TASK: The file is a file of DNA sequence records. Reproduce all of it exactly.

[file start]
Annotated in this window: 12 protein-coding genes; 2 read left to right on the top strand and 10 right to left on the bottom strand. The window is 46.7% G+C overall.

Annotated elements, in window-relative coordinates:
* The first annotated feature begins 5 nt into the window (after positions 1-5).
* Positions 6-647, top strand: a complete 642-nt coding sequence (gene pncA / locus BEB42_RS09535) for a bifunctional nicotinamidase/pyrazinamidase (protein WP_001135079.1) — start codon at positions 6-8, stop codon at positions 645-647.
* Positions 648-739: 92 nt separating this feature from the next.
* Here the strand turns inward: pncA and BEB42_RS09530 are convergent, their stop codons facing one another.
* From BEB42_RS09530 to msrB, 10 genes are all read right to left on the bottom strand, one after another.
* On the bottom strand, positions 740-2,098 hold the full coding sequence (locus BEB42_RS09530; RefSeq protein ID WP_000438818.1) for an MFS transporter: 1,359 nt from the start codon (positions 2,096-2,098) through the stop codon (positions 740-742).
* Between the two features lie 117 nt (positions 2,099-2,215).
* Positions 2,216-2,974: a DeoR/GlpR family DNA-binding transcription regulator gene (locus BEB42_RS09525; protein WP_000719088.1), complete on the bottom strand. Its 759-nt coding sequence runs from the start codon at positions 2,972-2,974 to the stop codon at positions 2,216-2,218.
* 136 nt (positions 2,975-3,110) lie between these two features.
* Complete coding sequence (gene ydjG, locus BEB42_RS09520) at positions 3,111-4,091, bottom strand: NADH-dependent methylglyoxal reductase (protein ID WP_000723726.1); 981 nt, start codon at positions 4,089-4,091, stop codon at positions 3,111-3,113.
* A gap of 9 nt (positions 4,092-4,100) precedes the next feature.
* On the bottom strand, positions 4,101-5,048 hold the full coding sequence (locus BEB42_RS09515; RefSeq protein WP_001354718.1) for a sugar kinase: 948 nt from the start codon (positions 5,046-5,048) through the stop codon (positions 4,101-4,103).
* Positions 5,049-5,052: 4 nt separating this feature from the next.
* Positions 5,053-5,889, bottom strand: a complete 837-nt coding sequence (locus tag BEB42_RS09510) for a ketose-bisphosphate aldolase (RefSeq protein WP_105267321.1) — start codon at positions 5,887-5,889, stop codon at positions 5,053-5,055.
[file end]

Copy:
Annotated in this window: 12 protein-coding genes; 2 read left to right on the top strand and 10 right to left on the bottom strand. The window is 46.7% G+C overall.

Annotated elements, in window-relative coordinates:
* The first annotated feature begins 5 nt into the window (after positions 1-5).
* Positions 6-647, top strand: a complete 642-nt coding sequence (gene pncA / locus BEB42_RS09535) for a bifunctional nicotinamidase/pyrazinamidase (protein WP_001135079.1) — start codon at positions 6-8, stop codon at positions 645-647.
* Positions 648-739: 92 nt separating this feature from the next.
* Here the strand turns inward: pncA and BEB42_RS09530 are convergent, their stop codons facing one another.
* From BEB42_RS09530 to msrB, 10 genes are all read right to left on the bottom strand, one after another.
* On the bottom strand, positions 740-2,098 hold the full coding sequence (locus BEB42_RS09530; RefSeq protein ID WP_000438818.1) for an MFS transporter: 1,359 nt from the start codon (positions 2,096-2,098) through the stop codon (positions 740-742).
* Between the two features lie 117 nt (positions 2,099-2,215).
* Positions 2,216-2,974: a DeoR/GlpR family DNA-binding transcription regulator gene (locus BEB42_RS09525; protein WP_000719088.1), complete on the bottom strand. Its 759-nt coding sequence runs from the start codon at positions 2,972-2,974 to the stop codon at positions 2,216-2,218.
* 136 nt (positions 2,975-3,110) lie between these two features.
* Complete coding sequence (gene ydjG, locus BEB42_RS09520) at positions 3,111-4,091, bottom strand: NADH-dependent methylglyoxal reductase (protein ID WP_000723726.1); 981 nt, start codon at positions 4,089-4,091, stop codon at positions 3,111-3,113.
* A gap of 9 nt (positions 4,092-4,100) precedes the next feature.
* On the bottom strand, positions 4,101-5,048 hold the full coding sequence (locus BEB42_RS09515; RefSeq protein WP_001354718.1) for a sugar kinase: 948 nt from the start codon (positions 5,046-5,048) through the stop codon (positions 4,101-4,103).
* Positions 5,049-5,052: 4 nt separating this feature from the next.
* Positions 5,053-5,889, bottom strand: a complete 837-nt coding sequence (locus tag BEB42_RS09510) for a ketose-bisphosphate aldolase (RefSeq protein WP_105267321.1) — start codon at positions 5,887-5,889, stop codon at positions 5,053-5,055.